Baldelli finds time is right to begin coaching

Former Rays outfielder hired by club to handle first-base coach duties

Baldelli finds time is right to begin coaching

ST. PETERSBURG -- Rocco Baldelli had been afforded the opportunity of choice. That luxury led the former Rays star into another direction as the team's new first-base coach.

"I've never coached before, so I have a lot to figure out before Spring Training," Baldelli said. "I'm sure it will be an ongoing process, and I'll try to figure it out as I go. But I think I'll be up for the job."

Tampa Bay selected Baldelli with the sixth pick in the 2000 First-Year Player Draft, and the native of Rhode Island made his Major League debut on March 31, 2003, at the age of 21. He hit .289 that season, with 11 home runs and 78 RBIs in 156 games. Unfortunately for the Rays and Baldelli, that would be his career high for games played in a season.

After a 2004 campaign in which Baldelli hit .280 with 16 home runs and 74 RBIs, the promise he showed began to be blunted by injuries. He was limited to 136 games in '04, missed all of '05 due to a left knee injury, then returned to play 92 games in '06. In the years that followed, Baldelli would be diagnosed with a muscle disorder that often left him fatigued, which made him more susceptible to other injuries. Ultimately, that condition caused him to retire following a 10-game stint during the 2010 season.

Baldelli made more than $6 million during his career, and he handled his money wisely. But Baldelli was just 29 when he retired, bringing him face to face with having to figure out what to do with the rest of his life. That's when Tampa Bay stepped in to offer him the chance to try out a myriad of jobs in the front office. Now the timing feels right for Baldelli to transition to his new position.

"I think right now this is the best thing for me, for a lot of different reasons," Baldelli said. "I really did enjoy, and I do enjoy, all the things that I have been doing, and I love the people I was working with on a day-to-day basis and everything that goes along with it. But when this opportunity came up and I spoke with [president of baseball operations] Matt [Silverman] about it, it really intrigued me.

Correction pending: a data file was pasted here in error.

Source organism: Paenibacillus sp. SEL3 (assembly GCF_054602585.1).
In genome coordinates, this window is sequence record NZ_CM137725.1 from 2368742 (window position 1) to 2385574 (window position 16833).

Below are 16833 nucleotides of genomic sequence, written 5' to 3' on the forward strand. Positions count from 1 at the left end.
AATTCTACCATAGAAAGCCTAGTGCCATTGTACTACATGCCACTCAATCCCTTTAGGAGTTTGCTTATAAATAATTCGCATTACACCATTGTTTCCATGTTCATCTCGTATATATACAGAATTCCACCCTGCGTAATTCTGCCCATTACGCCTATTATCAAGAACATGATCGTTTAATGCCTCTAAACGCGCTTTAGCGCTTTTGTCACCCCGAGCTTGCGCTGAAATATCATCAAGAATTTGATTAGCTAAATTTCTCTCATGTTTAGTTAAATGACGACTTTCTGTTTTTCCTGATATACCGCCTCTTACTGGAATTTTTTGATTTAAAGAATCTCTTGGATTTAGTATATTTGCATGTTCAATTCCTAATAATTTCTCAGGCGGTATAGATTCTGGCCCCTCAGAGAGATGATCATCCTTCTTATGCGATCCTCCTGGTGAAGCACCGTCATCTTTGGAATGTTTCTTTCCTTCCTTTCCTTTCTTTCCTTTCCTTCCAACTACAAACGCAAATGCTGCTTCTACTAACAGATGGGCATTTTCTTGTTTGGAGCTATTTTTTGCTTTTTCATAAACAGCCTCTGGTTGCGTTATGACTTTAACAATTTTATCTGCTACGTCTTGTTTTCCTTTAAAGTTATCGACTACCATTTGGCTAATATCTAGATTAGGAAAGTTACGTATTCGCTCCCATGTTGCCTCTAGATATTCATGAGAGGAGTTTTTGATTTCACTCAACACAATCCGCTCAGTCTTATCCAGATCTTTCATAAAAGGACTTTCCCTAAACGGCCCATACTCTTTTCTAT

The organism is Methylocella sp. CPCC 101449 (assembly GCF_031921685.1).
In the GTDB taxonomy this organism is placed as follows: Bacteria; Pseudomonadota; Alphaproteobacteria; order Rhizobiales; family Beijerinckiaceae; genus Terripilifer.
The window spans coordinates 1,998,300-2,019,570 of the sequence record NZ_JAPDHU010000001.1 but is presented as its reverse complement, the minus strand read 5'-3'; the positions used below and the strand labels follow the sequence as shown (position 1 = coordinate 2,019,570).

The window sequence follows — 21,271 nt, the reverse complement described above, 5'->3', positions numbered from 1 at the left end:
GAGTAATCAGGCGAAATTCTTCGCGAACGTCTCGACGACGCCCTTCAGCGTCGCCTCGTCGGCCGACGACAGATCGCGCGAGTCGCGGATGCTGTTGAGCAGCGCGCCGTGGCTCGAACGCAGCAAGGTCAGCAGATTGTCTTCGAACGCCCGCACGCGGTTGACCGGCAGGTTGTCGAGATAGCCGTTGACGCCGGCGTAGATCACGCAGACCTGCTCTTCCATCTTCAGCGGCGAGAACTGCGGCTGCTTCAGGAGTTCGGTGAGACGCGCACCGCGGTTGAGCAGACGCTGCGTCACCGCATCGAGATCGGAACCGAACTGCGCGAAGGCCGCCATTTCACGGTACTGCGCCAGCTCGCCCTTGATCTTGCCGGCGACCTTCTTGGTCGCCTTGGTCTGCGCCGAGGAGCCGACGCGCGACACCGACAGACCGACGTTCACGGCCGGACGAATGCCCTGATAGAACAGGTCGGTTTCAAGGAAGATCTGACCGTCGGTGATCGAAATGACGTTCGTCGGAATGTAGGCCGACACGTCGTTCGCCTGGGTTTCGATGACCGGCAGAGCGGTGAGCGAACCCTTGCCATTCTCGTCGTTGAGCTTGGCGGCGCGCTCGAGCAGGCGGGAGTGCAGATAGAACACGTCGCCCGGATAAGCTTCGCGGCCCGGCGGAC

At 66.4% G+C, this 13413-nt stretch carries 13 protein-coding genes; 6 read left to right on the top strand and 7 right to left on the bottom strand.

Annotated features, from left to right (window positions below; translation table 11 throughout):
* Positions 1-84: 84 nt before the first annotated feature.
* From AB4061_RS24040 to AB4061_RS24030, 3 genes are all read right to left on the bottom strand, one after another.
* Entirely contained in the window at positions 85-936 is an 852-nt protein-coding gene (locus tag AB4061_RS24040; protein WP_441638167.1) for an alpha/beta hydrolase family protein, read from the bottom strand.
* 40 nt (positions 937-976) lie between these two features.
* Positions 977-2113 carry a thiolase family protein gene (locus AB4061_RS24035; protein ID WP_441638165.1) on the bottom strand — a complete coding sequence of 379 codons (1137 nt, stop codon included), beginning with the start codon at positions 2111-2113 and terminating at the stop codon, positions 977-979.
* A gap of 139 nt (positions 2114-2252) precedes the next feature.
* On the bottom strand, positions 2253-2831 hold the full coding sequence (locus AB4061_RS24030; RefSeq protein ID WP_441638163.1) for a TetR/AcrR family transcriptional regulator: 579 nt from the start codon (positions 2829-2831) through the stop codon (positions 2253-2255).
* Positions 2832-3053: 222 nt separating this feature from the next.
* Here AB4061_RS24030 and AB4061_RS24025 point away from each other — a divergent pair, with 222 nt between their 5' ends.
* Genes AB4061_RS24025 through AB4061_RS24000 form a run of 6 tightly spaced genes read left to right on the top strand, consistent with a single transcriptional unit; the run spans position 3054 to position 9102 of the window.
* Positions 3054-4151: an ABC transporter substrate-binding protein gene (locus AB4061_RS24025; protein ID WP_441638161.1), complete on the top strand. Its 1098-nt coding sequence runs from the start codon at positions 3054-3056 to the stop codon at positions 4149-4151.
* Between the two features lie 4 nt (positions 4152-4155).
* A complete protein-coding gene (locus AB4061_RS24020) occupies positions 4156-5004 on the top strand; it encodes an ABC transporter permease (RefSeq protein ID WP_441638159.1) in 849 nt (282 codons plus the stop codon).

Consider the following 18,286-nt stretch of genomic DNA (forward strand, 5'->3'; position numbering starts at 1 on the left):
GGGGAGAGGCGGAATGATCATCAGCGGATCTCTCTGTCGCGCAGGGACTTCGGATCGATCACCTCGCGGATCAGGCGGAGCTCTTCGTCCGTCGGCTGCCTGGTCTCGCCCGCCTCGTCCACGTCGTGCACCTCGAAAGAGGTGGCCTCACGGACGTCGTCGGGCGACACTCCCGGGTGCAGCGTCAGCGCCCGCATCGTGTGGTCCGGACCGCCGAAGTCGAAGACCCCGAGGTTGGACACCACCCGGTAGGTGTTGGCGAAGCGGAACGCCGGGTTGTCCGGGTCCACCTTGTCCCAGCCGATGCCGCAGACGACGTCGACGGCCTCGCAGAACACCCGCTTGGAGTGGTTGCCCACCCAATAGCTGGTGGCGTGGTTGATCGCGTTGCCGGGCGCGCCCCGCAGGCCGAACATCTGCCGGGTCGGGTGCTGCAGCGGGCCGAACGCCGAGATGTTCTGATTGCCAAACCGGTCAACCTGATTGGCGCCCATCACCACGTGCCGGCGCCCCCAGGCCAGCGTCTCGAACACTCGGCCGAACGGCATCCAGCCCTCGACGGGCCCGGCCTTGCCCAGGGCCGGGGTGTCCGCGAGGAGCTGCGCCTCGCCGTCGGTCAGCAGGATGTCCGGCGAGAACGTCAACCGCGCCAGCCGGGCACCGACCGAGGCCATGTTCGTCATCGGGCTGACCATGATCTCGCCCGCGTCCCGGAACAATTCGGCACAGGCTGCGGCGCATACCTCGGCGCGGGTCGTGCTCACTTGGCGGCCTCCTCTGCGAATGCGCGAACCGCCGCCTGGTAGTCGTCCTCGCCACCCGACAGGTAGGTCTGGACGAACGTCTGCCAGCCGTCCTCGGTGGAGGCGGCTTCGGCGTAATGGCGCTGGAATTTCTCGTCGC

"Up until this year, I had not thought about this in any way. I dove into what I was doing, and that was really all that was on my mind. So when this did come up, I started to think a lot more about it. And the more I thought about it, the more I thought that this would be a really interesting and rewarding path to take. And like I said, I have a lot to figure out in a not-so-long period of time."

Silverman has immense respect for Baldelli, and he shares Baldelli's belief that the timing is right for the move.

Baldelli's two-run homer

"He has a tremendous work ethic and dedication to the organization," Silverman said. "We thought that his skills could be best served right now with him on the Major League staff. And the perspective he's gained over the last several years will only make him a better coach and provide more impact in the clubhouse."

Baldelli is ready for the challenge mentally, and he does not believe that his health will restrict him in any way.

"I always have to consider my health," Baldelli said. "But in this instance, I don't think it's going to be an issue at all. I feel good. I work out. I really don't hold back.

"I have to take care of my body -- and if I don't, I can feel it -- but I don't think with these job requirements ... I mean, the duration of the season, there's no days off. Essentially, it's a long year, and we all know that. And so, yeah, I did think about it. But at the end of the day, I don't have any worries about that."

Baldelli noted the many hats he's worn with the Rays, especially during the amateur scouting period in the spring, which was a physically demanding job because of the daily travel and the lack of days off.

"I feel like if I could get through that, I can get through this," Baldelli said.

Baldelli can't hide his excitement about his new position, though he needed some time to rekindle the excitement of being in a uniform.

"For a while, I needed to take the uniform off and get away from the field," Baldelli said. "I knew that when I stopped playing, I had that feeling inside of me, and I knew I had to do it. But I'm really looking forward to putting it back on and interacting with the players on the field.

"There's nothing like being out on the field during a Major League Baseball game. The energy and the competitiveness out there ... draws people in. Shoot, there's a reason people want to be out there. It's a great environment."

Bill Chastain is a reporter for MLB.com. This story was not subject to the approval of Major League Baseball or its clubs.